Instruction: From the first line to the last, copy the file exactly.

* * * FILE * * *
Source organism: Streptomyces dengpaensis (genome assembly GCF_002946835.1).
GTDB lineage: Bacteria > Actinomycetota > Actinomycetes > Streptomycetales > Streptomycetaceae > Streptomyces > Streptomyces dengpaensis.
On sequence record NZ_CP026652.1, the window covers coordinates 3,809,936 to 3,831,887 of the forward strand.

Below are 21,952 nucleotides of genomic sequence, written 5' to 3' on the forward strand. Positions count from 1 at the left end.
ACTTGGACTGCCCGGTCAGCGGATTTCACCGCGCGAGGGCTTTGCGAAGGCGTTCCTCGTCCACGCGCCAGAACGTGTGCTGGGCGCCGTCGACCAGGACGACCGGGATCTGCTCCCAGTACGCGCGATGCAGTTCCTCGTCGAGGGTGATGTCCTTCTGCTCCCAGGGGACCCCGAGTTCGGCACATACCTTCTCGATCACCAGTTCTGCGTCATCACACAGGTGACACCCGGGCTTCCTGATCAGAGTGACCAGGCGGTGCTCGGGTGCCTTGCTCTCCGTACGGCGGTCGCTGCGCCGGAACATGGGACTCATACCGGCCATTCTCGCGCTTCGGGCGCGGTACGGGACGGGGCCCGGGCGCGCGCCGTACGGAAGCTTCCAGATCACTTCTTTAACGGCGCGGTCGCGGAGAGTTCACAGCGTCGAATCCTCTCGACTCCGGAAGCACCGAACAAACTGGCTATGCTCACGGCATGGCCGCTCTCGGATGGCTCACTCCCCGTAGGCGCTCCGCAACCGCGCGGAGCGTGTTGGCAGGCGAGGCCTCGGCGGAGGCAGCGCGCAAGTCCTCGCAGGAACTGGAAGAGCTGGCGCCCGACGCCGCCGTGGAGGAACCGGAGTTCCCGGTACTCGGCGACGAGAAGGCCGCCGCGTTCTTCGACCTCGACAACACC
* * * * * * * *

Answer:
Source organism: Streptomyces dengpaensis (genome assembly GCF_002946835.1).
GTDB lineage: Bacteria > Actinomycetota > Actinomycetes > Streptomycetales > Streptomycetaceae > Streptomyces > Streptomyces dengpaensis.
On sequence record NZ_CP026652.1, the window covers coordinates 3,809,936 to 3,831,887 of the forward strand.

Below are 21,952 nucleotides of genomic sequence, written 5' to 3' on the forward strand. Positions count from 1 at the left end.
ACTTGGACTGCCCGGTCAGCGGATTTCACCGCGCGAGGGCTTTGCGAAGGCGTTCCTCGTCCACGCGCCAGAACGTGTGCTGGGCGCCGTCGACCAGGACGACCGGGATCTGCTCCCAGTACGCGCGATGCAGTTCCTCGTCGAGGGTGATGTCCTTCTGCTCCCAGGGGACCCCGAGTTCGGCACATACCTTCTCGATCACCAGTTCTGCGTCATCACACAGGTGACACCCGGGCTTCCTGATCAGAGTGACCAGGCGGTGCTCGGGTGCCTTGCTCTCCGTACGGCGGTCGCTGCGCCGGAACATGGGACTCATACCGGCCATTCTCGCGCTTCGGGCGCGGTACGGGACGGGGCCCGGGCGCGCGCCGTACGGAAGCTTCCAGATCACTTCTTTAACGGCGCGGTCGCGGAGAGTTCACAGCGTCGAATCCTCTCGACTCCGGAAGCACCGAACAAACTGGCTATGCTCACGGCATGGCCGCTCTCGGATGGCTCACTCCCCGTAGGCGCTCCGCAACCGCGCGGAGCGTGTTGGCAGGCGAGGCCTCGGCGGAGGCAGCGCGCAAGTCCTCGCAGGAACTGGAAGAGCTGGCGCCCGACGCCGCCGTGGAGGAACCGGAGTTCCCGGTACTCGGCGACGAGAAGGCCGCCGCGTTCTTCGACCTCGACAACACC